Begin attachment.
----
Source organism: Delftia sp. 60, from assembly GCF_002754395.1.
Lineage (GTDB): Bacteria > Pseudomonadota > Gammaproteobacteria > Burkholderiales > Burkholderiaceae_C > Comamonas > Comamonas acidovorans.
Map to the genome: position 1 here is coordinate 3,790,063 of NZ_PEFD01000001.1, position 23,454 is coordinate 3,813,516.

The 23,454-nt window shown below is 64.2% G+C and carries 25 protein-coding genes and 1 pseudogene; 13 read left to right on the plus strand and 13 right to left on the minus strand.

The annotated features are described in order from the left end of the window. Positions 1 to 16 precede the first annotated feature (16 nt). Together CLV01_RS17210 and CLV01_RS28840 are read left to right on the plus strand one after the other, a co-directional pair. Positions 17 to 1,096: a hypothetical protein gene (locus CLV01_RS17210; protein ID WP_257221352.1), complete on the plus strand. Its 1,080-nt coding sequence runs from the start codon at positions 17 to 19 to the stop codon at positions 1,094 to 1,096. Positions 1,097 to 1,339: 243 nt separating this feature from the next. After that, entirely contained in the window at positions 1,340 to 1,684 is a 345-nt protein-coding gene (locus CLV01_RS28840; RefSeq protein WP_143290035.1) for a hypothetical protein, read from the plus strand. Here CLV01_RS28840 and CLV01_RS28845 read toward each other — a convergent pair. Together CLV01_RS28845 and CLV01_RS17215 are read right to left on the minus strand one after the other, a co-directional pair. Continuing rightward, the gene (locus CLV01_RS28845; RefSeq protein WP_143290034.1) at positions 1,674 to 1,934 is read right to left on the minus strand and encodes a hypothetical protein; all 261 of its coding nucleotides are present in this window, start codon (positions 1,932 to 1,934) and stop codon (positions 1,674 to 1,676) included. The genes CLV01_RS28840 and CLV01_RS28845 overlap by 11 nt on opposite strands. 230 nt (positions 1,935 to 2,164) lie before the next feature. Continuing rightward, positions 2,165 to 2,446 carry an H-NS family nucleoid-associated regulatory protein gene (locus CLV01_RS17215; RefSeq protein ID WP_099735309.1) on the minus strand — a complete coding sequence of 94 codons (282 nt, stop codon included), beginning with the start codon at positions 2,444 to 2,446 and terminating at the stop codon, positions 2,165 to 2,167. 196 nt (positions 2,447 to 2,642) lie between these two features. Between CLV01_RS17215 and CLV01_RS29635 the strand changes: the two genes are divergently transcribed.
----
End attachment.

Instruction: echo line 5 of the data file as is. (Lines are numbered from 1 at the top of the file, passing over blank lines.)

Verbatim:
The annotated features are described in order from the left end of the window. Positions 1 to 16 precede the first annotated feature (16 nt). Together CLV01_RS17210 and CLV01_RS28840 are read left to right on the plus strand one after the other, a co-directional pair. Positions 17 to 1,096: a hypothetical protein gene (locus CLV01_RS17210; protein ID WP_257221352.1), complete on the plus strand. Its 1,080-nt coding sequence runs from the start codon at positions 17 to 19 to the stop codon at positions 1,094 to 1,096. Positions 1,097 to 1,339: 243 nt separating this feature from the next. After that, entirely contained in the window at positions 1,340 to 1,684 is a 345-nt protein-coding gene (locus CLV01_RS28840; RefSeq protein WP_143290035.1) for a hypothetical protein, read from the plus strand. Here CLV01_RS28840 and CLV01_RS28845 read toward each other — a convergent pair. Together CLV01_RS28845 and CLV01_RS17215 are read right to left on the minus strand one after the other, a co-directional pair. Continuing rightward, the gene (locus CLV01_RS28845; RefSeq protein WP_143290034.1) at positions 1,674 to 1,934 is read right to left on the minus strand and encodes a hypothetical protein; all 261 of its coding nucleotides are present in this window, start codon (positions 1,932 to 1,934) and stop codon (positions 1,674 to 1,676) included. The genes CLV01_RS28840 and CLV01_RS28845 overlap by 11 nt on opposite strands. 230 nt (positions 1,935 to 2,164) lie before the next feature. Continuing rightward, positions 2,165 to 2,446 carry an H-NS family nucleoid-associated regulatory protein gene (locus CLV01_RS17215; RefSeq protein ID WP_099735309.1) on the minus strand — a complete coding sequence of 94 codons (282 nt, stop codon included), beginning with the start codon at positions 2,444 to 2,446 and terminating at the stop codon, positions 2,165 to 2,167. 196 nt (positions 2,447 to 2,642) lie between these two features. Between CLV01_RS17215 and CLV01_RS29635 the strand changes: the two genes are divergently transcribed.